Amryt boost as epidermolysis bullosa drug rival fails

Amicus Therapeutics pulled EB drug after it failed to meet certain targets in a trial

A child’s hand, showing the blistering caused by Epidermolysis Bullosa (EB). The condition causes the skin layers and internal body linings to separate, meaning sufferers blister painfully at the slightest touch. Photograph: Dave Meehan

A child’s hand, showing the blistering caused by Epidermolysis Bullosa (EB). The condition causes the skin layers and internal body linings to separate, meaning sufferers blister painfully at the slightest touch. Photograph: Dave Meehan

 

Irish woundcare group Amryt has become the front-runner in the race to find a treatment for epidermolysis bullosa (EB), known as butterfly disease which causes skin in mainly young patients to blister at the slightest touch.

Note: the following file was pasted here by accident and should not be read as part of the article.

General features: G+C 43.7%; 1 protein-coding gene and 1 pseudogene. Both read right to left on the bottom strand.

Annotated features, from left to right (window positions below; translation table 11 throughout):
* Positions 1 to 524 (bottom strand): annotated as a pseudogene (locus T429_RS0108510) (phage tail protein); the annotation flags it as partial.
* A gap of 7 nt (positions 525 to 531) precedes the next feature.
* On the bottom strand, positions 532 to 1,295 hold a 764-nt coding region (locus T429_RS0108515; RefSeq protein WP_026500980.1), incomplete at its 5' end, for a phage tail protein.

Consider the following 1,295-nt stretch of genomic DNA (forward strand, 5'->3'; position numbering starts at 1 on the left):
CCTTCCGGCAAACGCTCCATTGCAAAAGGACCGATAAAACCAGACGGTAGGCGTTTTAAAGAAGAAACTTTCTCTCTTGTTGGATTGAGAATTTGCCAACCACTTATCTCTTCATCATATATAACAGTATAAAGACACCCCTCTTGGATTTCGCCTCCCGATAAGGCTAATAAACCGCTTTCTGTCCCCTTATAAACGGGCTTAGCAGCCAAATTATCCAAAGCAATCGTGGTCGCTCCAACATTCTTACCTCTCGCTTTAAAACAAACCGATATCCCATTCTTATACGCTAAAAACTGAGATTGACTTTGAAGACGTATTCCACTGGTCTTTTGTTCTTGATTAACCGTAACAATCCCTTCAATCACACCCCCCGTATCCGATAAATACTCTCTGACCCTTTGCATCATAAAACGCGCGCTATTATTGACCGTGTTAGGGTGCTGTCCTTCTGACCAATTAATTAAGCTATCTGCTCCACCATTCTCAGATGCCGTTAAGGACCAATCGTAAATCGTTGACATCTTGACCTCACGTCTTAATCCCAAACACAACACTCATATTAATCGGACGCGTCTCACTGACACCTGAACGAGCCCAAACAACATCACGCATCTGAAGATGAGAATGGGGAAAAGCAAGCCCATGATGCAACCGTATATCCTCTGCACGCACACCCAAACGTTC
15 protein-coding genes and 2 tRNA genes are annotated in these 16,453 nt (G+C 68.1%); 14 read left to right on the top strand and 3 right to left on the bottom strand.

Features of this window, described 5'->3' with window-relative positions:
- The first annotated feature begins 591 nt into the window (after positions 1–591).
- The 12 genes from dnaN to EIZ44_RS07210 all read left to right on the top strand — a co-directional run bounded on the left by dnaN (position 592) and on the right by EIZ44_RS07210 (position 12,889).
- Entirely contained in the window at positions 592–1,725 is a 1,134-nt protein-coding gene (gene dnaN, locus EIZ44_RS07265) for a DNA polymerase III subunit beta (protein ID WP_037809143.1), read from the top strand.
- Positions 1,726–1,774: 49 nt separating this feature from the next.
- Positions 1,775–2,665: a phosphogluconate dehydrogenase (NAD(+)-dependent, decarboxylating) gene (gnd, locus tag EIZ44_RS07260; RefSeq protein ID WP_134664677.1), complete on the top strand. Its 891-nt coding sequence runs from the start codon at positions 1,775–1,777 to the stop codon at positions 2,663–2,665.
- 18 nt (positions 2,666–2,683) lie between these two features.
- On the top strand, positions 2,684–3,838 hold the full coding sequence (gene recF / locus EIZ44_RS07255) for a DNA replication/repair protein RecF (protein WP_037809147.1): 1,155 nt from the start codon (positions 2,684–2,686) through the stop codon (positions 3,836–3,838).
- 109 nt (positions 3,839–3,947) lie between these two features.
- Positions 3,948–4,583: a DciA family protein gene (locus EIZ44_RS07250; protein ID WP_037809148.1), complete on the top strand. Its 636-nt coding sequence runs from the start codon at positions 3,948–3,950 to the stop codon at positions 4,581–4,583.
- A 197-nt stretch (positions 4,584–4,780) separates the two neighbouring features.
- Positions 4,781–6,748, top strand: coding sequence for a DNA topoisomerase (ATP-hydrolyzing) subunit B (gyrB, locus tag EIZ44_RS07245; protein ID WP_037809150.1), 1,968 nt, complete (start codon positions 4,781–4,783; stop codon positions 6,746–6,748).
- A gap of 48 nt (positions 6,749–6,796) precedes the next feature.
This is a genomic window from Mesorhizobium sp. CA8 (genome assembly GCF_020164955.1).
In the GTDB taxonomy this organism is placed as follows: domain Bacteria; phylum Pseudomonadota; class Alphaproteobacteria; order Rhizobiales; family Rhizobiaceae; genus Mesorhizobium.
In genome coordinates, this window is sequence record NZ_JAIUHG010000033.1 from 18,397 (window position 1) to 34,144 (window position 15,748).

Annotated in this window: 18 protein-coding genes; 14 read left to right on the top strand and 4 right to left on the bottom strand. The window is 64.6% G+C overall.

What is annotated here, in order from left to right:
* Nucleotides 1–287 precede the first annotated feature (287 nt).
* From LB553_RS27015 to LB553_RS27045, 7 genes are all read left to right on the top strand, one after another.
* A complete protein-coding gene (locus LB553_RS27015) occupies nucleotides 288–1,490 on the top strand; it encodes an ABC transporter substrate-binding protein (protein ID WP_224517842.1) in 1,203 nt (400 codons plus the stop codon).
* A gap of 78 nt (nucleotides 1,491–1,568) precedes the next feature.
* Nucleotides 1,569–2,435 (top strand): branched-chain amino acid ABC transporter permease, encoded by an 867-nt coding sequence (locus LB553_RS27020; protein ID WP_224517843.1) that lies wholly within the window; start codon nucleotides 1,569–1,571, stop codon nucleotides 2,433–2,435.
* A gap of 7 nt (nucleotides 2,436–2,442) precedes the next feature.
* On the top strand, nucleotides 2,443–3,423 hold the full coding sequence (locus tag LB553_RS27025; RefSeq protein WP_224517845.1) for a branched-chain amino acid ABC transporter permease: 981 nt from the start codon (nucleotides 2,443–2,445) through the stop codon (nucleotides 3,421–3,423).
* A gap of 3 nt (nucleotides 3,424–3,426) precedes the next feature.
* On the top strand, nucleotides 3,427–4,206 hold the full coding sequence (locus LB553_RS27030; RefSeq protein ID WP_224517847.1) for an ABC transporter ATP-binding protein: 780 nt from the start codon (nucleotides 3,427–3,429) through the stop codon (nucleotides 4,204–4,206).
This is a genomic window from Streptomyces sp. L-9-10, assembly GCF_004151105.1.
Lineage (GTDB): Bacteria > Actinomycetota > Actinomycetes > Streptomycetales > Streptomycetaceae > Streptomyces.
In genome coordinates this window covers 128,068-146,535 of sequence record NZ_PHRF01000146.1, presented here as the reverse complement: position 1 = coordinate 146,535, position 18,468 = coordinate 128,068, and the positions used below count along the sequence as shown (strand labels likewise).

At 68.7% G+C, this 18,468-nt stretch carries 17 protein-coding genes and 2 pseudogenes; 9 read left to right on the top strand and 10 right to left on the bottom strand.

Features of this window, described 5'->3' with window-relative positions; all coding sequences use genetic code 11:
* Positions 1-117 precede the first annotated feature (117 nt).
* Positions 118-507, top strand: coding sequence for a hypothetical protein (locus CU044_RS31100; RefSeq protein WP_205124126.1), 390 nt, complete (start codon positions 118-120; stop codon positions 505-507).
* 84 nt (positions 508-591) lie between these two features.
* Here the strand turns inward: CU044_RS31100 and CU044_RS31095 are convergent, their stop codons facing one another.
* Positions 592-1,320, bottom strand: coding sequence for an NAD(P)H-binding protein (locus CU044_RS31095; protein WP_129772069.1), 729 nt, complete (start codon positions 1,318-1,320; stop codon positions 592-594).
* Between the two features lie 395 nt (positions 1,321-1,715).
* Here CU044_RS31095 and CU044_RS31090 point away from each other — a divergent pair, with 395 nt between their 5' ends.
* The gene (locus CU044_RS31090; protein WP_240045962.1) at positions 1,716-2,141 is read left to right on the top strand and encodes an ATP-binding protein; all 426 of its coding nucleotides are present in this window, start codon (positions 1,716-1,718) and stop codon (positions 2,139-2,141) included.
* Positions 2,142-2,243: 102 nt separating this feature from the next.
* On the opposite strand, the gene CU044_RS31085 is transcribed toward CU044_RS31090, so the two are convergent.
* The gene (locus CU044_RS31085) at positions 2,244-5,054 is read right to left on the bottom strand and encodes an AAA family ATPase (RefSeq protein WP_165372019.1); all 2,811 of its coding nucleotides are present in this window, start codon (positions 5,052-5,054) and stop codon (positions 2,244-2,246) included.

Rival Amicus Therapeutics, which had been ahead of Amryt, has pulled its drug after it failed to meet certain targets in a Phase III trial.

Amryt, which commenced its trial earlier this year, is expected to report interim data in the first half of 2018.

Goodbody analyst Andrew Young said Amryt’s AP101 drug was a gel that only needs to be applied when dressings are changed every three or four days, as recommended for EB patients.

Amicus’s water-based cream required patients to change dressings daily and the company indicated that this may have been a factor in its failure to hit targets for wound closure in patients within three months.

Amicus said it had no further plans to invest in further studies or commercialisation of its drug, SD-101. There are currently no approved therapies for EB.